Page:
There’s no doubt that the Trainor story was a huge event in our world. The emotions and fallout surrounding it continue to be intense. The news of its closure was more of a surprise because it ceased operations and didn't file for Chapter 11 reorganization and keep operating. It was the finality that was the knockout punch. As for the emotions and feedback from the industry, the biggest concern is the welfare of the employees. My heart goes out to those folks, all of whom had been pumping along and then BAM it's over. No last paycheck, no benefits. Just over. You’d have to be a very cold person to not feel terrible and hope that those guys and gals can find new employment elsewhere in our world. Surely there are some talented people now available. In any case, talking to some of the folks caught up in this is heartbreaking, and I hope only the best for them.
Now onto the business side of this. There were excellent, well thought-out comments left on my blog last week. Eventually, I see the Trainor situation becoming a case study because there are teachable moments here from a business standpoint. You have all of the factors in place: family dynamics, multiple locations, industry prominence, misjudged expansions into markets and products (the decorative and solar were great angles, just wrong time, place and focus) and much more. All of that plays out in the big picture of things.
So yet again, we start another era in our industry as we have several times in the last few years. And while I am very positive about our future and there are a lot of very good things happening in our world, there’s still the worry and malaise that hangs over us. Bottom line: I hope we are continuing to learn from these events, and gaining the knowledge that will make us stronger and smarter as people, companies and an industry as a whole.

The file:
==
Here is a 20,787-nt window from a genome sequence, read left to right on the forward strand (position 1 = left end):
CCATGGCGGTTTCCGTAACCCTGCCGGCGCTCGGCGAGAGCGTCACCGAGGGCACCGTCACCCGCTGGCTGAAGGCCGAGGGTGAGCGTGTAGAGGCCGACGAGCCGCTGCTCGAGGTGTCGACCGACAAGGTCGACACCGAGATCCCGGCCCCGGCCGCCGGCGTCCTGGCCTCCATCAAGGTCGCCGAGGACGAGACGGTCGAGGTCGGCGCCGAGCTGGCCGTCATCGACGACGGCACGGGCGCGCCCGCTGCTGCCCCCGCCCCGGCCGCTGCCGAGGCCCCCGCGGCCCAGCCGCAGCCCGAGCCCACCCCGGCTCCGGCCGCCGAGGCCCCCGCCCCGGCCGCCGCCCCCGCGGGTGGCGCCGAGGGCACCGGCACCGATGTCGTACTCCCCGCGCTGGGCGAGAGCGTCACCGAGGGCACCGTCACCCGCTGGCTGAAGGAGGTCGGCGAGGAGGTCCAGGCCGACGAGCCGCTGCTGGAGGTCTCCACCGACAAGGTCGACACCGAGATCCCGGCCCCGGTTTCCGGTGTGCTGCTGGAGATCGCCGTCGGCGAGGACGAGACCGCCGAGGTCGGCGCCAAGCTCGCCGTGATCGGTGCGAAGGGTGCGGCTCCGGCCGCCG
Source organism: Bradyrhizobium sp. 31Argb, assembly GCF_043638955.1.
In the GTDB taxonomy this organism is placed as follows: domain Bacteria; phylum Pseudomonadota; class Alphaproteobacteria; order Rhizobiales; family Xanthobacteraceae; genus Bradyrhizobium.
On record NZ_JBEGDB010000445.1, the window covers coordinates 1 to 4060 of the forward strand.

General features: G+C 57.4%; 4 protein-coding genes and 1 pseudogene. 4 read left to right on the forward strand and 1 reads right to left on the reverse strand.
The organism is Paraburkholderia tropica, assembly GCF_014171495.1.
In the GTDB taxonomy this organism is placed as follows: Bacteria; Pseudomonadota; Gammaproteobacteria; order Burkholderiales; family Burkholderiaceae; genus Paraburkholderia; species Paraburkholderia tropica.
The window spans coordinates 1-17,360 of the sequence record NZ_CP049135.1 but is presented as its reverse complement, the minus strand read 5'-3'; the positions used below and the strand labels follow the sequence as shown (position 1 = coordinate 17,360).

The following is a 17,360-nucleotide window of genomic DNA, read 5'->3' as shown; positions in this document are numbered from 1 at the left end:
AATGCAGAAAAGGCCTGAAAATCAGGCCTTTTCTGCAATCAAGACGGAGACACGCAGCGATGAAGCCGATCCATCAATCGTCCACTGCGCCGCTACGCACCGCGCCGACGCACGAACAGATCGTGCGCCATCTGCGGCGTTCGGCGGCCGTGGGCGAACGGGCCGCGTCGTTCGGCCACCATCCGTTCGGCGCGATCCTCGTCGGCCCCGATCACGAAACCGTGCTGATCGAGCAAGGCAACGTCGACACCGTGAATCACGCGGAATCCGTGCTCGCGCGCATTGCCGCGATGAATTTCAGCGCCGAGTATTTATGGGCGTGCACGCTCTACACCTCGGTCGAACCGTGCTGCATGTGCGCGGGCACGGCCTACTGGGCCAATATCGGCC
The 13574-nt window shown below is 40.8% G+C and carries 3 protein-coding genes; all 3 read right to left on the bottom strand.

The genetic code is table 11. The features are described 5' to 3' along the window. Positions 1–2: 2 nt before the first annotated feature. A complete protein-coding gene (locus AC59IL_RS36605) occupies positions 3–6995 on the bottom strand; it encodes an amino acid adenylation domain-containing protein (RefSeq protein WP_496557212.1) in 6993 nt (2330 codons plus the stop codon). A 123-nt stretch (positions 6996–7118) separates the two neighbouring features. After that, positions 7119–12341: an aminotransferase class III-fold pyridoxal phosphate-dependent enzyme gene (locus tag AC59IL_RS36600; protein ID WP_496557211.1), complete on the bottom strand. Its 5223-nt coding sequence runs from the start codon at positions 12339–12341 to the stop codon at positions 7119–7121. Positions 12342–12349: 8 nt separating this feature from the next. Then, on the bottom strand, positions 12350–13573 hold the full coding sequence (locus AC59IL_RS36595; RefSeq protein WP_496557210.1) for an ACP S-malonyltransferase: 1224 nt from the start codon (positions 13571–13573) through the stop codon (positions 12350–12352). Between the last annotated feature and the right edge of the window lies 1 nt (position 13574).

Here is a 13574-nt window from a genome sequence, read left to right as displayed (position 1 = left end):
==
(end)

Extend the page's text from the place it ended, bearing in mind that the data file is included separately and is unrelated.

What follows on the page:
- Pretty big story popped late Thursday and into Friday that Serious Materials was closing the famous Chicago plant that they took over a few years ago. (The plant featured a sit in, made national news and eventually had a visit from Vice President Biden when it reopened.) That closing is now delayed, but we had some interesting moments leading up to it. The story here is a remarkable read about what happened. In any case, this one will bear watching because it will be fascinating to see who possibly steps up in this.
- Congrats to the awesome Carol Land of the Glass Association of North America, as she celebrated her 50th wedding anniversary this past weekend. Carol is one of my all-time favorites, and I am thrilled for her and her husband for hitting this awesome milestone!
- Last week, the AABC Energy Management Guideline for building owners, design professionals, commissioning authorities and energy management professionals came out. (That was a mouthful eh?) Once again, it reflects negatively on how our industry is perceived. 256 pages in all, and it covers everything under the sun building-product-wise that can help the building save money and be efficient, with the exception of glass/windows. Nothing on improving the window to increase efficiency, but hey, if you want info on low-flush toilets, it's in here. H/T and thanks to Chris Ketchum of RavenBrick on this one, I would’ve never have seen it otherwise.
- Last this week, a great marketing read via link that was tweeted out by Guardian’s Earnest Thompson. It’s about how cars get their names, and as anyone who has had to name products knows, it’s not easy or fun. This story reminds me about a lunch I had once with the legend of Ford Glass and Visteon Mr. Lowell Rager, when the “Versalux” line of products were announced. At that lunch, I heard about the demise of the greatest glass name ever, “Jade Ice,” and the launch of the line of names that sounded like vacuum cleaners or dishwashers. No matter how it may sound, some things just fit better than others, and this article Earnest sent shows it’s an issue all over.
The author is founder of Sole Source Consultants, a consulting firm for the building products industry that specializes in marketing, branding, communication strategy and overall reputation management, as well as website and social media, and codes and specifications. E-mail him at MaxP@SoleSourceConsultants.com.
The opinions expressed here are those of the individual author and do not necessarily reflect those of the National Glass Association, Glass Magazine editors, or other glassblog contributors.